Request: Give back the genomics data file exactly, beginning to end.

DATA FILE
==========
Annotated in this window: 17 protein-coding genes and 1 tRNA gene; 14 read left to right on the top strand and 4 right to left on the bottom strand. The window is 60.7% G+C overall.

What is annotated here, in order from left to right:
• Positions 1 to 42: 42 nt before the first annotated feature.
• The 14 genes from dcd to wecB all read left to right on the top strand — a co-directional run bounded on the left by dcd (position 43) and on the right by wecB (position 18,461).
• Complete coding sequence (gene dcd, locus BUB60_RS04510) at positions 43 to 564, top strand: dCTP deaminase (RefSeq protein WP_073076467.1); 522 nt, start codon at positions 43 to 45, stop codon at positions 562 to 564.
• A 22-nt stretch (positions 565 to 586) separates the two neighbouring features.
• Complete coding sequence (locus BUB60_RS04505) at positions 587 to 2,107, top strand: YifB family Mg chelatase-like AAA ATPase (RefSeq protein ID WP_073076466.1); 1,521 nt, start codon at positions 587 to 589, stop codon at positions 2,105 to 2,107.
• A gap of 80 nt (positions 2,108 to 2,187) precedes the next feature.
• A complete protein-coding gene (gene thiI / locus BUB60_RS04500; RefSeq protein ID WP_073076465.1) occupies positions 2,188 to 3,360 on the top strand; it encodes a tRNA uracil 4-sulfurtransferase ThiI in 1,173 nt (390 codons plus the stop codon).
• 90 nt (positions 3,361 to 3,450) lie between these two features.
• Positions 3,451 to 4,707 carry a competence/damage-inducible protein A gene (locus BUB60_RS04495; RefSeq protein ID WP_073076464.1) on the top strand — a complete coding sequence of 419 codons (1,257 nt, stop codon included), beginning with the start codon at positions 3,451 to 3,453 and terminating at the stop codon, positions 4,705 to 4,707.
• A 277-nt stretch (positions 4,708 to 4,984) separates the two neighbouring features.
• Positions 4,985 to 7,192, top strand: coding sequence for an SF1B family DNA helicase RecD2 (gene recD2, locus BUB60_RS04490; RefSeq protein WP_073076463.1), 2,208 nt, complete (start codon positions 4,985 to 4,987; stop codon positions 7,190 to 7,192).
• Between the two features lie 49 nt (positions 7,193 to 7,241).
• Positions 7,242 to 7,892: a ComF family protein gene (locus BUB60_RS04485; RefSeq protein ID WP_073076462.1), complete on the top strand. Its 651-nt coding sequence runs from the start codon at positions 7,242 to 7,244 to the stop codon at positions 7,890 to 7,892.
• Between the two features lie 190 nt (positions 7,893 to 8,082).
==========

Annotated in this window: 17 protein-coding genes and 1 tRNA gene; 14 read left to right on the top strand and 4 right to left on the bottom strand. The window is 60.7% G+C overall.

What is annotated here, in order from left to right:
• Positions 1 to 42: 42 nt before the first annotated feature.
• The 14 genes from dcd to wecB all read left to right on the top strand — a co-directional run bounded on the left by dcd (position 43) and on the right by wecB (position 18,461).
• Complete coding sequence (gene dcd, locus BUB60_RS04510) at positions 43 to 564, top strand: dCTP deaminase (RefSeq protein WP_073076467.1); 522 nt, start codon at positions 43 to 45, stop codon at positions 562 to 564.
• A 22-nt stretch (positions 565 to 586) separates the two neighbouring features.
• Complete coding sequence (locus BUB60_RS04505) at positions 587 to 2,107, top strand: YifB family Mg chelatase-like AAA ATPase (RefSeq protein ID WP_073076466.1); 1,521 nt, start codon at positions 587 to 589, stop codon at positions 2,105 to 2,107.
• A gap of 80 nt (positions 2,108 to 2,187) precedes the next feature.
• A complete protein-coding gene (gene thiI / locus BUB60_RS04500; RefSeq protein ID WP_073076465.1) occupies positions 2,188 to 3,360 on the top strand; it encodes a tRNA uracil 4-sulfurtransferase ThiI in 1,173 nt (390 codons plus the stop codon).
• 90 nt (positions 3,361 to 3,450) lie between these two features.
• Positions 3,451 to 4,707 carry a competence/damage-inducible protein A gene (locus BUB60_RS04495; RefSeq protein ID WP_073076464.1) on the top strand — a complete coding sequence of 419 codons (1,257 nt, stop codon included), beginning with the start codon at positions 3,451 to 3,453 and terminating at the stop codon, positions 4,705 to 4,707.
• A 277-nt stretch (positions 4,708 to 4,984) separates the two neighbouring features.
• Positions 4,985 to 7,192, top strand: coding sequence for an SF1B family DNA helicase RecD2 (gene recD2, locus BUB60_RS04490; RefSeq protein WP_073076463.1), 2,208 nt, complete (start codon positions 4,985 to 4,987; stop codon positions 7,190 to 7,192).
• Between the two features lie 49 nt (positions 7,193 to 7,241).
• Positions 7,242 to 7,892: a ComF family protein gene (locus BUB60_RS04485; RefSeq protein ID WP_073076462.1), complete on the top strand. Its 651-nt coding sequence runs from the start codon at positions 7,242 to 7,244 to the stop codon at positions 7,890 to 7,892.
• Between the two features lie 190 nt (positions 7,893 to 8,082).